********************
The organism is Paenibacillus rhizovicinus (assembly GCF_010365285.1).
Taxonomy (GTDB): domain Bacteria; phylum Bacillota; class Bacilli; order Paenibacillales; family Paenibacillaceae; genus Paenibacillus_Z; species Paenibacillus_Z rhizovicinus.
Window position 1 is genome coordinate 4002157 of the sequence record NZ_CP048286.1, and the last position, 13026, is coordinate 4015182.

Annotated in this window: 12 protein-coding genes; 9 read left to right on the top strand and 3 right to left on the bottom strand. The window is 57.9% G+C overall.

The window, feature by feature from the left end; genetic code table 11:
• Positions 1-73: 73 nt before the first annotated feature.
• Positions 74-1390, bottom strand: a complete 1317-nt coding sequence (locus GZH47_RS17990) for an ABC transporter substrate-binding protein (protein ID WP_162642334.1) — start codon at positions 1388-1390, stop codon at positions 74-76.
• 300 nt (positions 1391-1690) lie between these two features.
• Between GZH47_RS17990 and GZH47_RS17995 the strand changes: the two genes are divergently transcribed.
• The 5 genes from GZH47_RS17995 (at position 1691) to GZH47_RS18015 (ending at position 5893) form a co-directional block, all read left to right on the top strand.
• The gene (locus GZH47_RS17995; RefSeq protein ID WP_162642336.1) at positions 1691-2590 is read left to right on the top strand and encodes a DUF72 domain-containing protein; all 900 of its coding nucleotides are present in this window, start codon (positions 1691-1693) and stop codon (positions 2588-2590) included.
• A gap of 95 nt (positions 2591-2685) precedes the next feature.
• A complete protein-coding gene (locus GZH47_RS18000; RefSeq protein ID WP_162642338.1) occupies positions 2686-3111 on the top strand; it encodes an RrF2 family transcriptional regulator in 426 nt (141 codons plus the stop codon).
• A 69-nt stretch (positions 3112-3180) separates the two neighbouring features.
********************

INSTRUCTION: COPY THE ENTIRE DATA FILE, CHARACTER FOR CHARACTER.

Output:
The organism is Paenibacillus rhizovicinus (assembly GCF_010365285.1).
Taxonomy (GTDB): domain Bacteria; phylum Bacillota; class Bacilli; order Paenibacillales; family Paenibacillaceae; genus Paenibacillus_Z; species Paenibacillus_Z rhizovicinus.
Window position 1 is genome coordinate 4002157 of the sequence record NZ_CP048286.1, and the last position, 13026, is coordinate 4015182.

Annotated in this window: 12 protein-coding genes; 9 read left to right on the top strand and 3 right to left on the bottom strand. The window is 57.9% G+C overall.

The window, feature by feature from the left end; genetic code table 11:
• Positions 1-73: 73 nt before the first annotated feature.
• Positions 74-1390, bottom strand: a complete 1317-nt coding sequence (locus GZH47_RS17990) for an ABC transporter substrate-binding protein (protein ID WP_162642334.1) — start codon at positions 1388-1390, stop codon at positions 74-76.
• 300 nt (positions 1391-1690) lie between these two features.
• Between GZH47_RS17990 and GZH47_RS17995 the strand changes: the two genes are divergently transcribed.
• The 5 genes from GZH47_RS17995 (at position 1691) to GZH47_RS18015 (ending at position 5893) form a co-directional block, all read left to right on the top strand.
• The gene (locus GZH47_RS17995; RefSeq protein ID WP_162642336.1) at positions 1691-2590 is read left to right on the top strand and encodes a DUF72 domain-containing protein; all 900 of its coding nucleotides are present in this window, start codon (positions 1691-1693) and stop codon (positions 2588-2590) included.
• A gap of 95 nt (positions 2591-2685) precedes the next feature.
• A complete protein-coding gene (locus GZH47_RS18000; RefSeq protein ID WP_162642338.1) occupies positions 2686-3111 on the top strand; it encodes an RrF2 family transcriptional regulator in 426 nt (141 codons plus the stop codon).
• A 69-nt stretch (positions 3112-3180) separates the two neighbouring features.